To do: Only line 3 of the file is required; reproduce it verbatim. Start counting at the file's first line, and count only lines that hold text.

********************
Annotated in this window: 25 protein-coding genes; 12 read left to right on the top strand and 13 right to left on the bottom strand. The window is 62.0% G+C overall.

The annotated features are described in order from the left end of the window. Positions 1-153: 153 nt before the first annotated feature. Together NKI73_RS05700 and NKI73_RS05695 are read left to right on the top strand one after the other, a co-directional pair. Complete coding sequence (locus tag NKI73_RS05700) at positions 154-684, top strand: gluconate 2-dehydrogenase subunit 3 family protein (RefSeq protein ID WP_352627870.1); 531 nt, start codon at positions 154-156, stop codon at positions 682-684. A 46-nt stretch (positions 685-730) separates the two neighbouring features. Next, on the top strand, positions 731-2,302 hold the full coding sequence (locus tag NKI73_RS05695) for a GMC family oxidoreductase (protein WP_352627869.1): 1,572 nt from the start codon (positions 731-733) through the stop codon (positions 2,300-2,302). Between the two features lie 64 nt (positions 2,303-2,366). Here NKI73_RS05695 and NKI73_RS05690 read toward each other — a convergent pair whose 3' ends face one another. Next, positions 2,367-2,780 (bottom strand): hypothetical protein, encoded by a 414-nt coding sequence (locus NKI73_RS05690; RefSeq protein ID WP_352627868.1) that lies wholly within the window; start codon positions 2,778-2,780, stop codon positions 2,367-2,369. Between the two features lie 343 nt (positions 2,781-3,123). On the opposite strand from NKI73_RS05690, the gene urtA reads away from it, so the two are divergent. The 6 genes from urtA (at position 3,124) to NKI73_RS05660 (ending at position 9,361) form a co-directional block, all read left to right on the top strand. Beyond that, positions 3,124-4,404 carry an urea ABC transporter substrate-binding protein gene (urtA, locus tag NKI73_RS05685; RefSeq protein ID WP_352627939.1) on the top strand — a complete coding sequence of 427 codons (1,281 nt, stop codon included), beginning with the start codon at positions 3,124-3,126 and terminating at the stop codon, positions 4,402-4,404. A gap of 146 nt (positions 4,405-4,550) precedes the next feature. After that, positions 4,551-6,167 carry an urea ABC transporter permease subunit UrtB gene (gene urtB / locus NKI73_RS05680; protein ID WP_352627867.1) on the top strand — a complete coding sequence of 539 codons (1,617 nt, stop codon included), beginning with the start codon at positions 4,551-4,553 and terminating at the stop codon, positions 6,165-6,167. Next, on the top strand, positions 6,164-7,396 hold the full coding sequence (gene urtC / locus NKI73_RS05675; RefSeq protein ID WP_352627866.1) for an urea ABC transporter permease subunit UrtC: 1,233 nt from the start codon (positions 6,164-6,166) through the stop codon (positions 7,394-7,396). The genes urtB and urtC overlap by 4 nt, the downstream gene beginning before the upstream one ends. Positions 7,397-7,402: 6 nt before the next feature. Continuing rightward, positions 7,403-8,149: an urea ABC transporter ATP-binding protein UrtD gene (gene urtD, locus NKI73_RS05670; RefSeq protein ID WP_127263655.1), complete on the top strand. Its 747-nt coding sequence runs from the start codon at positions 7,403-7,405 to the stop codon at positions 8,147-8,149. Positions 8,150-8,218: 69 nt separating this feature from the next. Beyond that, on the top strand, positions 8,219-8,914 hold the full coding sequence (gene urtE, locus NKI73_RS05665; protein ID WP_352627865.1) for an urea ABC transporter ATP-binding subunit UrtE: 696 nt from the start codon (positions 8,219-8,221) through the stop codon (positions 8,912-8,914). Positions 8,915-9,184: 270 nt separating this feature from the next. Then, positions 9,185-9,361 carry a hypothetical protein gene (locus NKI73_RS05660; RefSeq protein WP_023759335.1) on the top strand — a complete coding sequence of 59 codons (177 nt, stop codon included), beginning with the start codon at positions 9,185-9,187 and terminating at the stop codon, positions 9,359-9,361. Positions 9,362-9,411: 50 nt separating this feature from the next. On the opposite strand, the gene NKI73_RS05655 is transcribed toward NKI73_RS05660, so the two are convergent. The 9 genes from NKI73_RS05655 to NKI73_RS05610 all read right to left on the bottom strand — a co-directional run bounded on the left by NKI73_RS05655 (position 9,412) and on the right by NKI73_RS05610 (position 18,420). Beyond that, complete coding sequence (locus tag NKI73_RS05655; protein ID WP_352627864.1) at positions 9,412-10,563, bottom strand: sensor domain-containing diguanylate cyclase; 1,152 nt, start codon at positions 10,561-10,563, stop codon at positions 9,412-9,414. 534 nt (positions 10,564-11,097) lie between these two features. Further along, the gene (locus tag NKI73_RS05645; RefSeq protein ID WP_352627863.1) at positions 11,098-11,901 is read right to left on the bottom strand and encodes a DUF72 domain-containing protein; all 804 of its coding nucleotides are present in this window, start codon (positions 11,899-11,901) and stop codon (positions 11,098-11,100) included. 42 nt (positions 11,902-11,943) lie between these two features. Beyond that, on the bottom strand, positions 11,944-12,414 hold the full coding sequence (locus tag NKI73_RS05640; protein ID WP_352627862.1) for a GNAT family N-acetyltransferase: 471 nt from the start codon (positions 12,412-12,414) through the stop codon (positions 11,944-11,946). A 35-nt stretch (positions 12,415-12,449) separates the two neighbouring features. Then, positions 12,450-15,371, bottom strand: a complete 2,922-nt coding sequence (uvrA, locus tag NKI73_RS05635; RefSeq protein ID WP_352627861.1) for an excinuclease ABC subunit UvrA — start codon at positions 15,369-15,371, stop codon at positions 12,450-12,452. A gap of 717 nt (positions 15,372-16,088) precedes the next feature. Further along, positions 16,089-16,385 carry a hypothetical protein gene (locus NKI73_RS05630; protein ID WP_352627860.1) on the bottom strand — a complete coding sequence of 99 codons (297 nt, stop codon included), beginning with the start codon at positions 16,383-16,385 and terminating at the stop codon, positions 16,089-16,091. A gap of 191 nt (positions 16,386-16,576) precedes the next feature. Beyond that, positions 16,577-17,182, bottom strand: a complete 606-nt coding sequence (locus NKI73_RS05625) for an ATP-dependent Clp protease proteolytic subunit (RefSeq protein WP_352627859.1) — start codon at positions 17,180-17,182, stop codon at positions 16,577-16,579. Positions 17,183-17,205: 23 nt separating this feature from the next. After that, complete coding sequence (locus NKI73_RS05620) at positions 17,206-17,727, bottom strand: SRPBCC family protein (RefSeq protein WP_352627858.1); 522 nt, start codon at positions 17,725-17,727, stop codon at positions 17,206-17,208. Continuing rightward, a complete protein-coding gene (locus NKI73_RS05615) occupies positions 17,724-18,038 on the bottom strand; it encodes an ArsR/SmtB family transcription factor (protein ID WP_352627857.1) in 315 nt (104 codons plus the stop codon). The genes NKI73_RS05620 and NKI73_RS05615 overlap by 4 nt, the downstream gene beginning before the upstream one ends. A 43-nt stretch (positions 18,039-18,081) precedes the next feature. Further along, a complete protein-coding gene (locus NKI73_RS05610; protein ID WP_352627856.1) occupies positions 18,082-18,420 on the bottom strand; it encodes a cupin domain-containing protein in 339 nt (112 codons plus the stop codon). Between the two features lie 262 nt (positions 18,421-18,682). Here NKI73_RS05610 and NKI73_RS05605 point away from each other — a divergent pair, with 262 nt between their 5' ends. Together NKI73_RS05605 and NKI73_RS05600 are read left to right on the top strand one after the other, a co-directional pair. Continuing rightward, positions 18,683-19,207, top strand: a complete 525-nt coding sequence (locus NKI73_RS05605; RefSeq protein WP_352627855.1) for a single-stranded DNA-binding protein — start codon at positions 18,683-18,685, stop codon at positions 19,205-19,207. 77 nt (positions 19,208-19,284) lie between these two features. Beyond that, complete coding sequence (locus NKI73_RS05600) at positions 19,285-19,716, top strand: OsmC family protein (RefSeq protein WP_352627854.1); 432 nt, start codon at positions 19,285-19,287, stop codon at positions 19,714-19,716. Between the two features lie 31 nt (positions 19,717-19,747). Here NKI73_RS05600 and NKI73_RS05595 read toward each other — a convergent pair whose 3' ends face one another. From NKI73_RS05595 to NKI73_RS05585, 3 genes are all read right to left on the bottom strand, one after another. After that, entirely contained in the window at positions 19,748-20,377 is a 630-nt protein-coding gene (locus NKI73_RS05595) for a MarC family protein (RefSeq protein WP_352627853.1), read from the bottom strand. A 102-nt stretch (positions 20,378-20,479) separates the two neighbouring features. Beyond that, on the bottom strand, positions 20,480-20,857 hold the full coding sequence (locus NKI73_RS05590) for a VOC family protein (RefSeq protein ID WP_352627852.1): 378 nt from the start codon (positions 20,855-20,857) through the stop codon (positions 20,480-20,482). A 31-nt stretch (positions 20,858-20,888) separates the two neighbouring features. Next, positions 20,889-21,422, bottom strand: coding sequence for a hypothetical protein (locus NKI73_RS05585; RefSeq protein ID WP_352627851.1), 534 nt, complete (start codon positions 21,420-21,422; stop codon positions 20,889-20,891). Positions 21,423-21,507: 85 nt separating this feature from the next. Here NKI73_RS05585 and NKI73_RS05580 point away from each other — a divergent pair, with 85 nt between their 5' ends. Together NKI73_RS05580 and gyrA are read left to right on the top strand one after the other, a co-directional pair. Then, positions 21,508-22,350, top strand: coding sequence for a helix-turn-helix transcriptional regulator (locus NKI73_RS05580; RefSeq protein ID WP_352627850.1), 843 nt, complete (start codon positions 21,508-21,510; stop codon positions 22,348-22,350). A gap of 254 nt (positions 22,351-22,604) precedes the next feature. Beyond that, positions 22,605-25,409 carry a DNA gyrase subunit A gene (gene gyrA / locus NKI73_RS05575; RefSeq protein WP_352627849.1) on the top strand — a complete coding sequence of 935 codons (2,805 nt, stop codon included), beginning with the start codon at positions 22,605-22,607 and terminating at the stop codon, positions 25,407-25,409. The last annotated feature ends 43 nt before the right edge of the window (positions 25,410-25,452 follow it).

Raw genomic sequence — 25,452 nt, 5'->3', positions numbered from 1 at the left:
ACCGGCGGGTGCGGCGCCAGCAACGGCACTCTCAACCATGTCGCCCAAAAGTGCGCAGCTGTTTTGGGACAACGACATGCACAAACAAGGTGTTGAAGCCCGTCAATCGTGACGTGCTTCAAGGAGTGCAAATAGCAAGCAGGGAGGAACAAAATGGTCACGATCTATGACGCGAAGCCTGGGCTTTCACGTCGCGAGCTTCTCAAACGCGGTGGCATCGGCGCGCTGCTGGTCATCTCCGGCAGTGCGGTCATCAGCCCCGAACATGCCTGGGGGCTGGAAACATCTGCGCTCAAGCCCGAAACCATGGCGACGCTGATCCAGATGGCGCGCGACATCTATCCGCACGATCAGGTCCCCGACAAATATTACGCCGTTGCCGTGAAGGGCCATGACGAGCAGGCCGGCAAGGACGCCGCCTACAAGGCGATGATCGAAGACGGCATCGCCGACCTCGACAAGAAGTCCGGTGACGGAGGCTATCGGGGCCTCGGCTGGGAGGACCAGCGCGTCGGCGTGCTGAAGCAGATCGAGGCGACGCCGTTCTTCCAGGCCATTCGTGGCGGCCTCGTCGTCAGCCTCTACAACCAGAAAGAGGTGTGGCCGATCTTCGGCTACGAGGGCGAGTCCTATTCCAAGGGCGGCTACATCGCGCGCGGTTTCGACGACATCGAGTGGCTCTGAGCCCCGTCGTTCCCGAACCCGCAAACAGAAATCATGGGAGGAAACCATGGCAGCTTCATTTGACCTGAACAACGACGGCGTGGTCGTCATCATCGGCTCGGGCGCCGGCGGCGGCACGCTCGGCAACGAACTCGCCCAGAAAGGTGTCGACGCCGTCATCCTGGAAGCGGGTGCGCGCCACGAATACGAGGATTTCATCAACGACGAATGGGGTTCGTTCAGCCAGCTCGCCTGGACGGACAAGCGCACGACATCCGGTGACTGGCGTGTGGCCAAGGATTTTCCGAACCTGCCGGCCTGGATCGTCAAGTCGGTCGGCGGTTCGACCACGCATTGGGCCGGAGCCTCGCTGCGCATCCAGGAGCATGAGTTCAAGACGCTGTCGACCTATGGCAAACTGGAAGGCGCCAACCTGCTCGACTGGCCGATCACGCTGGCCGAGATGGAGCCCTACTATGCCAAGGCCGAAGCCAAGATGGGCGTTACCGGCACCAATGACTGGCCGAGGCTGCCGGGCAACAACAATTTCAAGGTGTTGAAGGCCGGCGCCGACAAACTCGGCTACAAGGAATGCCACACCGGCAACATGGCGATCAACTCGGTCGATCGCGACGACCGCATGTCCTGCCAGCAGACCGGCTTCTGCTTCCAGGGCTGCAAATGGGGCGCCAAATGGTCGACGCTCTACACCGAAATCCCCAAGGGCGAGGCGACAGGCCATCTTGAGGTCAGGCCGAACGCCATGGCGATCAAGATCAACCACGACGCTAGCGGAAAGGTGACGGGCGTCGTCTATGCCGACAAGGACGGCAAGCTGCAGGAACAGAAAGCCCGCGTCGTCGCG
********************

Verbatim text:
Raw genomic sequence — 25,452 nt, 5'->3', positions numbered from 1 at the left: